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(Bloomberg) – U.S. motor vehicle deaths last year topped 40,000 for the first time since 2007 as cheap gasoline and a healthy economy encouraged motorists to drive more, according to new estimates released Wednesday by the National Safety Council.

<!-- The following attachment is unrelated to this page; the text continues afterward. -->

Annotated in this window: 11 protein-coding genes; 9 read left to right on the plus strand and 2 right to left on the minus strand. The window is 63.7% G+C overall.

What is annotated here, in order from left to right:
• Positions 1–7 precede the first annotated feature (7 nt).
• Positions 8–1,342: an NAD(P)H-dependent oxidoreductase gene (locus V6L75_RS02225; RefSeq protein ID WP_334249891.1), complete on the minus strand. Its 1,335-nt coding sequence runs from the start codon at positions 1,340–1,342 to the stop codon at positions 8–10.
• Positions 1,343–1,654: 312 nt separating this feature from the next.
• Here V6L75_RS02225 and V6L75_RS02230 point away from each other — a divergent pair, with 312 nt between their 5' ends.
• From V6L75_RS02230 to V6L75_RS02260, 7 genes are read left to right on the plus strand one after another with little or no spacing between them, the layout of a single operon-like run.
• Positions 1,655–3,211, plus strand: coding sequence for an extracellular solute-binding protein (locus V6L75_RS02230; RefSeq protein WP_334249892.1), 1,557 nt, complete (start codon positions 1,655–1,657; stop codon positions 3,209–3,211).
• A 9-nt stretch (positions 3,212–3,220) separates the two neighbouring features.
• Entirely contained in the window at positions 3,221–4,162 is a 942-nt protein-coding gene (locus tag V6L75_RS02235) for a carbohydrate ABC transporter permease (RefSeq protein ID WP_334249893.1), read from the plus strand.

Roadside fatalities last year hit 40,200, a 6 percent gain from 2015 and up 14 percent from 2014, according to the group. The trend reflects similar findings by the National Highway Traffic Safety Administration, which in January reported an 8 percent rise in deadly crashes in the first nine months of 2016 compared to the prior-year period.

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